Making a more general term out of a word that was more specific e.g. ‘Dog’. The opposite of Specialisation.
The process by which the connotations of a word have changed to something better, e.g. ‘Wicked’, used to mean evil or bad, whereas now, it means, ‘good’, or ‘brilliant’. The opposite of Pejoratives.
Making a more specific term out of a word that was more general e.g. ‘Girl’, used to mean any young person, whereas now it refers specifically to the females. The opposite of Generalisation.
When the connotations change to something worse, e.g. ‘Gay’ which used to mean happy, is now a negative term applied to everyday problems. The opposite of Amelioration.
The process by which words that used to be related to religion, e.g. ‘God’ or, ‘Damn’, have become used in everyday language today.
The process of adding prefixes or suffixes to existing words, e.g. ‘Acronym’ -> ‘Acronymisation’.
Taking the initial letters of words and making a new, pronounceable word from them, e.g. ‘NASA’, ‘SCUBA’ and ‘GASPSED’.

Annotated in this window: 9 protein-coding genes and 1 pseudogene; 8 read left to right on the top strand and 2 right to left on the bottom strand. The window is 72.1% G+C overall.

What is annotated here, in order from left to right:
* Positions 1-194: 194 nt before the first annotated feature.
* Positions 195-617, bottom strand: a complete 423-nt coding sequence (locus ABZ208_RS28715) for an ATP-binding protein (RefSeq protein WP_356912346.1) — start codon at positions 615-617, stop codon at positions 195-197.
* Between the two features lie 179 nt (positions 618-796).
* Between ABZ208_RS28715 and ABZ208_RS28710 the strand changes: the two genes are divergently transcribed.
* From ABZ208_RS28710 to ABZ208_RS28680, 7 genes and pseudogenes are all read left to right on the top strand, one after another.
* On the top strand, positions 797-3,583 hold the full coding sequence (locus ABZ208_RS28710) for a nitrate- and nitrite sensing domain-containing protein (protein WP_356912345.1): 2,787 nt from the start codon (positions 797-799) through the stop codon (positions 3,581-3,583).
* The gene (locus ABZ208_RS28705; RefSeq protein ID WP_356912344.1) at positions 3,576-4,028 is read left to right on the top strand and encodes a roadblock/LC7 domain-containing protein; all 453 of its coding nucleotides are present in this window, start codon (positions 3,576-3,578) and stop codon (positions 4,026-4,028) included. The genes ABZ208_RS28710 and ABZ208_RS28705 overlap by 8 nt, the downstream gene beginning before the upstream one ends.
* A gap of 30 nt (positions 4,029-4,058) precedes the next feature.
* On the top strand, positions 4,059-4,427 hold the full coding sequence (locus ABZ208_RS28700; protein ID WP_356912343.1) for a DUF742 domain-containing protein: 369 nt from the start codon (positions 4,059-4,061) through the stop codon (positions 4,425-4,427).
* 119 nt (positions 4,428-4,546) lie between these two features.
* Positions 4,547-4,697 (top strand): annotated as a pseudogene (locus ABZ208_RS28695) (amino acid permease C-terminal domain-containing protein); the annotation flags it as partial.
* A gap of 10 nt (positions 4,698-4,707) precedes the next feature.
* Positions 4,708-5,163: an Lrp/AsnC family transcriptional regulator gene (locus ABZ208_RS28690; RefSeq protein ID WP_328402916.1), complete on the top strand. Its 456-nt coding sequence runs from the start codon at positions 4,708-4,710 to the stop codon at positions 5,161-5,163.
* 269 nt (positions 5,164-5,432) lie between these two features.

When two parts of two different words are taken to make a new word, e.g. ‘Smog’ from ‘Smoke’ and ‘Fog’.
Borrowing is when words are simply taken from other languages, for example, ‘Augmenté’, is a French word, which the English borrowed and clipped to make, ‘Augment’, an English word.
This is when you follow a rule for the formation of one word, and assume that all words follow the same rule, e.g. ‘revise’ + ‘ion’ make, ‘revision’ so ‘televise’ + ‘ion’ make, ‘television’. The word ‘Televise’ has been back-formed.
This is when a word changes from a noun into a verb. For example, ‘Google’. The noun, ‘Google’ can now be used as a verb e.g. ‘I need to Google it.’
This is the process by which a word is created by extracting the longer portion of an arbitrary word from a longer word of identical meaning, e.g. ‘phone’ from ‘telephone’ or ‘veg’, from ‘vegetable’.
Making up a completely new word.
When the brand name of a product becomes synonymous with the actual thing e.g. Hoover.